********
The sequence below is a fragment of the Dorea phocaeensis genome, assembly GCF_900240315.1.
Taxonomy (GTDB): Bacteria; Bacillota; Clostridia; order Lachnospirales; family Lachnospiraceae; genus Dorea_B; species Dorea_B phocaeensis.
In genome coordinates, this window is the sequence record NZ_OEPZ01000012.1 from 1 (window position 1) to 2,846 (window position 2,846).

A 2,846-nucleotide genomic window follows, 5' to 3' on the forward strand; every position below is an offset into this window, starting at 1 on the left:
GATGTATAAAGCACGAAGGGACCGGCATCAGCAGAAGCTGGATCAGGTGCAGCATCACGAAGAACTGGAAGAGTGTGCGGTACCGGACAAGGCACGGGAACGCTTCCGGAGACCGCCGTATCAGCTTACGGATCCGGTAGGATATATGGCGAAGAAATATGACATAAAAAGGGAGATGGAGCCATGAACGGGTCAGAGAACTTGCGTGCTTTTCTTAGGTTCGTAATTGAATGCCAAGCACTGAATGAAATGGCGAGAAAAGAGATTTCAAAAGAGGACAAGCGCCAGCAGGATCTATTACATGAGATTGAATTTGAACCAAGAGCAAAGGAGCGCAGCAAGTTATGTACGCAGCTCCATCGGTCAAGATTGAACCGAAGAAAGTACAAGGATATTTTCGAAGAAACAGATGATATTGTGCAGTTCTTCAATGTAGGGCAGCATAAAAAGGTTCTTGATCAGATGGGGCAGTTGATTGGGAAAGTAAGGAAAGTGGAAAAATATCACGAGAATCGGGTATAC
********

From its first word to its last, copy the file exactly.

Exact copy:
The sequence below is a fragment of the Dorea phocaeensis genome, assembly GCF_900240315.1.
Taxonomy (GTDB): Bacteria; Bacillota; Clostridia; order Lachnospirales; family Lachnospiraceae; genus Dorea_B; species Dorea_B phocaeensis.
In genome coordinates, this window is the sequence record NZ_OEPZ01000012.1 from 1 (window position 1) to 2,846 (window position 2,846).

A 2,846-nucleotide genomic window follows, 5' to 3' on the forward strand; every position below is an offset into this window, starting at 1 on the left:
GATGTATAAAGCACGAAGGGACCGGCATCAGCAGAAGCTGGATCAGGTGCAGCATCACGAAGAACTGGAAGAGTGTGCGGTACCGGACAAGGCACGGGAACGCTTCCGGAGACCGCCGTATCAGCTTACGGATCCGGTAGGATATATGGCGAAGAAATATGACATAAAAAGGGAGATGGAGCCATGAACGGGTCAGAGAACTTGCGTGCTTTTCTTAGGTTCGTAATTGAATGCCAAGCACTGAATGAAATGGCGAGAAAAGAGATTTCAAAAGAGGACAAGCGCCAGCAGGATCTATTACATGAGATTGAATTTGAACCAAGAGCAAAGGAGCGCAGCAAGTTATGTACGCAGCTCCATCGGTCAAGATTGAACCGAAGAAAGTACAAGGATATTTTCGAAGAAACAGATGATATTGTGCAGTTCTTCAATGTAGGGCAGCATAAAAAGGTTCTTGATCAGATGGGGCAGTTGATTGGGAAAGTAAGGAAAGTGGAAAAATATCACGAGAATCGGGTATAC